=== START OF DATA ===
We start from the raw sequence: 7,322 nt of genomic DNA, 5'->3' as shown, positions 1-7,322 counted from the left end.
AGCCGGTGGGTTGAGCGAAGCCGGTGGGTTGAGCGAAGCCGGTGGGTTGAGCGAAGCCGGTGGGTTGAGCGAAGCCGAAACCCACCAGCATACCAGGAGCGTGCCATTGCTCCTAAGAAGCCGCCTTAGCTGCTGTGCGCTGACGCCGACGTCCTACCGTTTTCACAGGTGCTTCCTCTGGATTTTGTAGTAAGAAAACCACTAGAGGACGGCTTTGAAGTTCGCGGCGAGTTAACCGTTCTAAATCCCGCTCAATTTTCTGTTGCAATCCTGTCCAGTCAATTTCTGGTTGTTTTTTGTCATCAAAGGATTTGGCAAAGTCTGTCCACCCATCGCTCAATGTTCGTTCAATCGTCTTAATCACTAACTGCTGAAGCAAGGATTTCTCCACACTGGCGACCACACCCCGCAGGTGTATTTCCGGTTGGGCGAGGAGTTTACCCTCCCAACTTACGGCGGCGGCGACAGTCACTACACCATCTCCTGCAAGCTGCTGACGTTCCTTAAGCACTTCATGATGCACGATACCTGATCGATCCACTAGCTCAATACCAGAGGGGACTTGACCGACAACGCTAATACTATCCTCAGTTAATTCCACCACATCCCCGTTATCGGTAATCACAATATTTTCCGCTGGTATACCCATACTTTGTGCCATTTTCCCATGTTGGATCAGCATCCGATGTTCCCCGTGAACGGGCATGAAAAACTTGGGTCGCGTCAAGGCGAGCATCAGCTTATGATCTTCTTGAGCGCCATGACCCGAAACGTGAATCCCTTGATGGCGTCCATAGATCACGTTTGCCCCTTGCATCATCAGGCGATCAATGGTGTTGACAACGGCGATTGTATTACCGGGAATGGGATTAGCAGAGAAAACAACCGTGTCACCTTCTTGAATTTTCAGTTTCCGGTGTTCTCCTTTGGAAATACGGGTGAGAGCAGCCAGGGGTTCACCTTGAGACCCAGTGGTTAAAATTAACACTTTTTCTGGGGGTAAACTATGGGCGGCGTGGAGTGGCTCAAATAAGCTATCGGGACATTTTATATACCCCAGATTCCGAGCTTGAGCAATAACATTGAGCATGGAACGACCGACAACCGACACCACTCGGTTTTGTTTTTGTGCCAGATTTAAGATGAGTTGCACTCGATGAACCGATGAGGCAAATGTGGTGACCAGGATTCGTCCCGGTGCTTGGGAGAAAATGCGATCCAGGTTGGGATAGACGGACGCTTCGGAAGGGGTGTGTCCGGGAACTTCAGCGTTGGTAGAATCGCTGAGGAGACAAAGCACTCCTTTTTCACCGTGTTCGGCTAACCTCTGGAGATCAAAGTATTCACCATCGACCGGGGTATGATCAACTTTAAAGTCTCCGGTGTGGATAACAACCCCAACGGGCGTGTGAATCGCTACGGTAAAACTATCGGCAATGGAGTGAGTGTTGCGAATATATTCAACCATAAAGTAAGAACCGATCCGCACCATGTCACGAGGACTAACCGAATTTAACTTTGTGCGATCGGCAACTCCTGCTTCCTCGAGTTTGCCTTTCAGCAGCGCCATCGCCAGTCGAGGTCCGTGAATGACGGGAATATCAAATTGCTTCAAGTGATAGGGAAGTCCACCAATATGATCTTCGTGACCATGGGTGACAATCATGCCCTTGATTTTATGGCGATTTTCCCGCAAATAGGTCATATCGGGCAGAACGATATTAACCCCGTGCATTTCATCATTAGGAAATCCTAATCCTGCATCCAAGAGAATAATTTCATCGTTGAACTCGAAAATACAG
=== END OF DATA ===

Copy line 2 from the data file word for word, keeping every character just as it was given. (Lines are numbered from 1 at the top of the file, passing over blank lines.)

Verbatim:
AGCCGGTGGGTTGAGCGAAGCCGGTGGGTTGAGCGAAGCCGGTGGGTTGAGCGAAGCCGGTGGGTTGAGCGAAGCCGAAACCCACCAGCATACCAGGAGCGTGCCATTGCTCCTAAGAAGCCGCCTTAGCTGCTGTGCGCTGACGCCGACGTCCTACCGTTTTCACAGGTGCTTCCTCTGGATTTTGTAGTAAGAAAACCACTAGAGGACGGCTTTGAAGTTCGCGGCGAGTTAACCGTTCTAAATCCCGCTCAATTTTCTGTTGCAATCCTGTCCAGTCAATTTCTGGTTGTTTTTTGTCATCAAAGGATTTGGCAAAGTCTGTCCACCCATCGCTCAATGTTCGTTCAATCGTCTTAATCACTAACTGCTGAAGCAAGGATTTCTCCACACTGGCGACCACACCCCGCAGGTGTATTTCCGGTTGGGCGAGGAGTTTACCCTCCCAACTTACGGCGGCGGCGACAGTCACTACACCATCTCCTGCAAGCTGCTGACGTTCCTTAAGCACTTCATGATGCACGATACCTGATCGATCCACTAGCTCAATACCAGAGGGGACTTGACCGACAACGCTAATACTATCCTCAGTTAATTCCACCACATCCCCGTTATCGGTAATCACAATATTTTCCGCTGGTATACCCATACTTTGTGCCATTTTCCCATGTTGGATCAGCATCCGATGTTCCCCGTGAACGGGCATGAAAAACTTGGGTCGCGTCAAGGCGAGCATCAGCTTATGATCTTCTTGAGCGCCATGACCCGAAACGTGAATCCCTTGATGGCGTCCATAGATCACGTTTGCCCCTTGCATCATCAGGCGATCAATGGTGTTGACAACGGCGATTGTATTACCGGGAATGGGATTAGCAGAGAAAACAACCGTGTCACCTTCTTGAATTTTCAGTTTCCGGTGTTCTCCTTTGGAAATACGGGTGAGAGCAGCCAGGGGTTCACCTTGAGACCCAGTGGTTAAAATTAACACTTTTTCTGGGGGTAAACTATGGGCGGCGTGGAGTGGCTCAAATAAGCTATCGGGACATTTTATATACCCCAGATTCCGAGCTTGAGCAATAACATTGAGCATGGAACGACCGACAACCGACACCACTCGGTTTTGTTTTTGTGCCAGATTTAAGATGAGTTGCACTCGATGAACCGATGAGGCAAATGTGGTGACCAGGATTCGTCCCGGTGCTTGGGAGAAAATGCGATCCAGGTTGGGATAGACGGACGCTTCGGAAGGGGTGTGTCCGGGAACTTCAGCGTTGGTAGAATCGCTGAGGAGACAAAGCACTCCTTTTTCACCGTGTTCGGCTAACCTCTGGAGATCAAAGTATTCACCATCGACCGGGGTATGATCAACTTTAAAGTCTCCGGTGTGGATAACAACCCCAACGGGCGTGTGAATCGCTACGGTAAAACTATCGGCAATGGAGTGAGTGTTGCGAATATATTCAACCATAAAGTAAGAACCGATCCGCACCATGTCACGAGGACTAACCGAATTTAACTTTGTGCGATCGGCAACTCCTGCTTCCTCGAGTTTGCCTTTCAGCAGCGCCATCGCCAGTCGAGGTCCGTGAATGACGGGAATATCAAATTGCTTCAAGTGATAGGGAAGTCCACCAATATGATCTTCGTGACCATGGGTGACAATCATGCCCTTGATTTTATGGCGATTTTCCCGCAAATAGGTCATATCGGGCAGAACGATATTAACCCCGTGCATTTCATCATTAGGAAATCCTAATCCTGCATCCAAGAGAATAATTTCATCGTTGAACTCGAAAATACAG